The Rise of Kingdoms in the Roman Empire: Part III
Odoacer was only one in a long line of men who usurped the imperial throne. The imperial system lacked a fixed plan for succession. It's true that some men succeeded their fathers. Heredity or naming one's heir often worked out well, but the military, the Senate (ratifying the power of emperors), and Praetorian Guard worked swiftly to replace emperors who died without naming a successor.
Some Memorable Heirs
The first four men in the period of the five good emperors -- a period that followed the Julio-Claudian and the Flavian Dynasties where succession was at least in some sense biological -- failed to produce a biological heir. This may have had something to do with the good emperors' positive reputation in history, although their relative maturity at accession may also have been responsible. (Biological heirs inherit the throne when their father or other [usually male] relative dies, regardless of the age and training of his successor.)
~The fifth and final good emperor, Marcus Aurelius, broke this heir-selection pattern. His 18-year old son and heir, Commodus, who was one of the most unpopular emperors ever, succeeded him. Commodus was assassinated in a palace plot when he was 31.
~And, as noted above, the first five, Julio-Claudian emperors, known for the supposedly perverted Tiberius, mad Caligula and suspected arsonist Nero, were related. That doesn't sound like a ringing endorsement.
More on the Topic:
- Roman Emperors - Age at Accession
- 5 Worst Emperors
- Roman Imperial Succession in the Julio-Claudian Era
Usurpers Common, Especially in the 3rd Century
Heredity or bequests weren't necessary. Usurpation worked just as well. During the period known as the Crisis of the Third Century or the Age of Chaos (A.D. 235 to 284), there were 22 emperors, most of whom were assassinated. At the start of the fourth century, Burgundians named the usurper Jovinus emperor. In exchange for the elevation to the purple, he made them friends of Rome. Shortly thereafter, they acquired a kingdom, but this time, not for supporting a usurper, but for their loyalty to Rome.
Odoacer was the first to choose to refer to himself as rex italiae 'king of Italy' instead of emperor, but he wasn't the first king in the Roman empire. Earlier, Constantine's nephew Hannibalianus was made king of kings of Bithynia and Pontus in 335 (Goldsworthy, p.195). He was executed in 337. Table-turning continued. The throne of Emperor Julius Nepos had been usurped by Romulus Augustulus' father. After Odoacer usurped Romulus Augustulus' throne, he was recognized as legitimate ruler (with the title of "patrician") by the remaining Roman emperor in the East, Emperor Zeno1. The title of patrician2 was, in this late period, a non-hereditary honor usually given leading senators or the top commander. Although Italy was technically part of the Roman Empire, it was in reality a separate kingdom, emancipated from direct imperial control (Pelham, Outlines of Roman History (1895)). Following Odoacer's 14 years as king, the childless Ostrogothic King Theoderic replaced him (with imperial approval), traditionally, by slaying him himself.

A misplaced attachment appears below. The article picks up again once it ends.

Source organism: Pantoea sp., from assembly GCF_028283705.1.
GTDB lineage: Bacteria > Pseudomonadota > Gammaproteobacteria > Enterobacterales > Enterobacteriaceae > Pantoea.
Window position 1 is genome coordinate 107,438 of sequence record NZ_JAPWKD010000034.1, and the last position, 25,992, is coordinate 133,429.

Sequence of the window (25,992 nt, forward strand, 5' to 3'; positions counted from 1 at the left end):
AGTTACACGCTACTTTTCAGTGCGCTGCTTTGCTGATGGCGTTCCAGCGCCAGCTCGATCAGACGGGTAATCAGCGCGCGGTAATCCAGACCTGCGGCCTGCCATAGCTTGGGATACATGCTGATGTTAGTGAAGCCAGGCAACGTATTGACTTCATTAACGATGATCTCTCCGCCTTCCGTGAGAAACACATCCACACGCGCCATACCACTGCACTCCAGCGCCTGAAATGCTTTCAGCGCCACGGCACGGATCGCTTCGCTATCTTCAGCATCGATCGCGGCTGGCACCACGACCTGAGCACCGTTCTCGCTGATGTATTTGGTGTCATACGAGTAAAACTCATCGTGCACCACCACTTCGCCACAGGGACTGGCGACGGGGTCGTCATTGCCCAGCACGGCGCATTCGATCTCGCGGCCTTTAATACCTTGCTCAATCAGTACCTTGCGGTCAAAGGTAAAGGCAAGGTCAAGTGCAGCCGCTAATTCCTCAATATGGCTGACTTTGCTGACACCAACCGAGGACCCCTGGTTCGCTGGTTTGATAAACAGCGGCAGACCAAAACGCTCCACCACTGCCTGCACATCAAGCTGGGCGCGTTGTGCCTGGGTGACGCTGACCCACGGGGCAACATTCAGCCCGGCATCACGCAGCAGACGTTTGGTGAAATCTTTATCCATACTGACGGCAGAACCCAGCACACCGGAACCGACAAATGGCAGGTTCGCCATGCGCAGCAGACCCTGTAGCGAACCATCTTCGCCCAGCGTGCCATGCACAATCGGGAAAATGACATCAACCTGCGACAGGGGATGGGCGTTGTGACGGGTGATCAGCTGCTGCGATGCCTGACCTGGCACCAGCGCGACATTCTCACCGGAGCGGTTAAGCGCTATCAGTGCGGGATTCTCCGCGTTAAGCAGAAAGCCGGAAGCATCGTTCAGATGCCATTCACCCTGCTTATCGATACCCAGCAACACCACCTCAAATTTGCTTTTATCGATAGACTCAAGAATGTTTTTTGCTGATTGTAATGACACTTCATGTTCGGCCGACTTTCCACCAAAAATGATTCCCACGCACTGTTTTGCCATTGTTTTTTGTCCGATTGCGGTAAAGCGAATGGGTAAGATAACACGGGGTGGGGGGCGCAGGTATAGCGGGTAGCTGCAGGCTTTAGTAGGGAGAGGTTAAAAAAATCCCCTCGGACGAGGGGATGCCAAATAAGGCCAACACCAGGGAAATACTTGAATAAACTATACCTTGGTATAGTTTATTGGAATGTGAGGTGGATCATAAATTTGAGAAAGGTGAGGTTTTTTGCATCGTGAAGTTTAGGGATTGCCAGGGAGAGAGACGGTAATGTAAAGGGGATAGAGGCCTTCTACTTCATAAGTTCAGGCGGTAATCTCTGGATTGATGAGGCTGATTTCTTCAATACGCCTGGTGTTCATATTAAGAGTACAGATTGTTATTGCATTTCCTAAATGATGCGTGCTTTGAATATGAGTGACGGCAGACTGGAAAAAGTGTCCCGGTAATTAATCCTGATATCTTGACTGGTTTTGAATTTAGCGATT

[ 1: There are also famous ancient Greek philosophers of the same name.]
[2: Terry Pratchett's classical allusion-laden fictional Discworld series features an autocrat known as the Patrician.]
- Chaos Emperors: Roman Emperors during the period of Imperial Crisis or Military Anarchy
- 5 Good Emperors
The Rise of Kingdoms in the Roman Empire Part1 - Ancient History: From Prehistory to the Early Middle Ages
2 - Other Dates for Rome's Fall: Pros and Cons
3 - How the Romans Handled Problems of Imperial Successions
4 - The Barbarian at the Gates
5 - Early Rome and the Issue of Kings
6 - Caesar's Role in the Collapse of the Roman Republic
7 - Challenges the Empire Faced and Resolved by Division
8 - Administrative Units of the Later Roman Empire
9 - Kings Replace the Roman Emperor